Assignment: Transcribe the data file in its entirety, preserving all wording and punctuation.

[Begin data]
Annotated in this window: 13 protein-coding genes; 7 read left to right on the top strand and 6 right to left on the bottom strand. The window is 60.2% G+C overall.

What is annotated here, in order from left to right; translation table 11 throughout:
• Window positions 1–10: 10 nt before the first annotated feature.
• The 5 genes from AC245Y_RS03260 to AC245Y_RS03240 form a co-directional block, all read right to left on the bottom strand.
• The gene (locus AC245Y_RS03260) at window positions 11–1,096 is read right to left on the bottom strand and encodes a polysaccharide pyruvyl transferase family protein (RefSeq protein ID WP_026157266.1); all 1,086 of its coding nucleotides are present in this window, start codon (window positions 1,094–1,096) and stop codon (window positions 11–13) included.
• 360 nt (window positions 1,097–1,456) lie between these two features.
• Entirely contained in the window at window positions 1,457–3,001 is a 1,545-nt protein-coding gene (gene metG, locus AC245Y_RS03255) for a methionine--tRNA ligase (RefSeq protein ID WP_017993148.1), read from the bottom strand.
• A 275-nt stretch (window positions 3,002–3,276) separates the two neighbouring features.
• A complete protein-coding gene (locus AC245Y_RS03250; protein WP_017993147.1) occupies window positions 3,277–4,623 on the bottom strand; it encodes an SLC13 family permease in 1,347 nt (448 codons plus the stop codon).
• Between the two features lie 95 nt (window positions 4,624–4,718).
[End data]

Annotated in this window: 13 protein-coding genes; 7 read left to right on the top strand and 6 right to left on the bottom strand. The window is 60.2% G+C overall.

What is annotated here, in order from left to right; translation table 11 throughout:
• Window positions 1–10: 10 nt before the first annotated feature.
• The 5 genes from AC245Y_RS03260 to AC245Y_RS03240 form a co-directional block, all read right to left on the bottom strand.
• The gene (locus AC245Y_RS03260) at window positions 11–1,096 is read right to left on the bottom strand and encodes a polysaccharide pyruvyl transferase family protein (RefSeq protein ID WP_026157266.1); all 1,086 of its coding nucleotides are present in this window, start codon (window positions 1,094–1,096) and stop codon (window positions 11–13) included.
• 360 nt (window positions 1,097–1,456) lie between these two features.
• Entirely contained in the window at window positions 1,457–3,001 is a 1,545-nt protein-coding gene (gene metG, locus AC245Y_RS03255) for a methionine--tRNA ligase (RefSeq protein ID WP_017993148.1), read from the bottom strand.
• A 275-nt stretch (window positions 3,002–3,276) separates the two neighbouring features.
• A complete protein-coding gene (locus AC245Y_RS03250; protein WP_017993147.1) occupies window positions 3,277–4,623 on the bottom strand; it encodes an SLC13 family permease in 1,347 nt (448 codons plus the stop codon).
• Between the two features lie 95 nt (window positions 4,624–4,718).